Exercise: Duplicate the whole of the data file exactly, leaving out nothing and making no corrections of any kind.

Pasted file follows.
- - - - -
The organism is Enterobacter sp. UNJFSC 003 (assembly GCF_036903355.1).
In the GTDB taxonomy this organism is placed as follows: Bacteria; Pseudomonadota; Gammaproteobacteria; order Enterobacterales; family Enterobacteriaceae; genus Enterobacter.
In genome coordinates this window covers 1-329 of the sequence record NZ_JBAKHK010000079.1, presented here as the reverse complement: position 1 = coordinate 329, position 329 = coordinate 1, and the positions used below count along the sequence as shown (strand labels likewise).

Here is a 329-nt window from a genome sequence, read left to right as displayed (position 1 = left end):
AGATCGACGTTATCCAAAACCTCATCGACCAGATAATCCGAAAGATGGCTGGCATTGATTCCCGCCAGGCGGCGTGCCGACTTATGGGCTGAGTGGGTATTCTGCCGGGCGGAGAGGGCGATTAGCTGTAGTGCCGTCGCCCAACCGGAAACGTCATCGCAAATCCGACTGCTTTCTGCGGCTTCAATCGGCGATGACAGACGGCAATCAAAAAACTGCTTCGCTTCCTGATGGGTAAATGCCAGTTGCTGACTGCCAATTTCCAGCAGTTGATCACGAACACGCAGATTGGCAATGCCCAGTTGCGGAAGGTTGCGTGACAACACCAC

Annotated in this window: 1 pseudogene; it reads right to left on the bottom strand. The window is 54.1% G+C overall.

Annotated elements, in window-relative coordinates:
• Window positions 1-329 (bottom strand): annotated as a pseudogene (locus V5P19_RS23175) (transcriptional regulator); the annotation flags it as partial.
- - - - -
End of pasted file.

The organism is Enterobacter sp. UNJFSC 003 (assembly GCF_036903355.1).
In the GTDB taxonomy this organism is placed as follows: Bacteria; Pseudomonadota; Gammaproteobacteria; order Enterobacterales; family Enterobacteriaceae; genus Enterobacter.
In genome coordinates this window covers 1-329 of the sequence record NZ_JBAKHK010000079.1, presented here as the reverse complement: position 1 = coordinate 329, position 329 = coordinate 1, and the positions used below count along the sequence as shown (strand labels likewise).

Here is a 329-nt window from a genome sequence, read left to right as displayed (position 1 = left end):
AGATCGACGTTATCCAAAACCTCATCGACCAGATAATCCGAAAGATGGCTGGCATTGATTCCCGCCAGGCGGCGTGCCGACTTATGGGCTGAGTGGGTATTCTGCCGGGCGGAGAGGGCGATTAGCTGTAGTGCCGTCGCCCAACCGGAAACGTCATCGCAAATCCGACTGCTTTCTGCGGCTTCAATCGGCGATGACAGACGGCAATCAAAAAACTGCTTCGCTTCCTGATGGGTAAATGCCAGTTGCTGACTGCCAATTTCCAGCAGTTGATCACGAACACGCAGATTGGCAATGCCCAGTTGCGGAAGGTTGCGTGACAACACCAC

Annotated in this window: 1 pseudogene; it reads right to left on the bottom strand. The window is 54.1% G+C overall.

Annotated elements, in window-relative coordinates:
• Window positions 1-329 (bottom strand): annotated as a pseudogene (locus V5P19_RS23175) (transcriptional regulator); the annotation flags it as partial.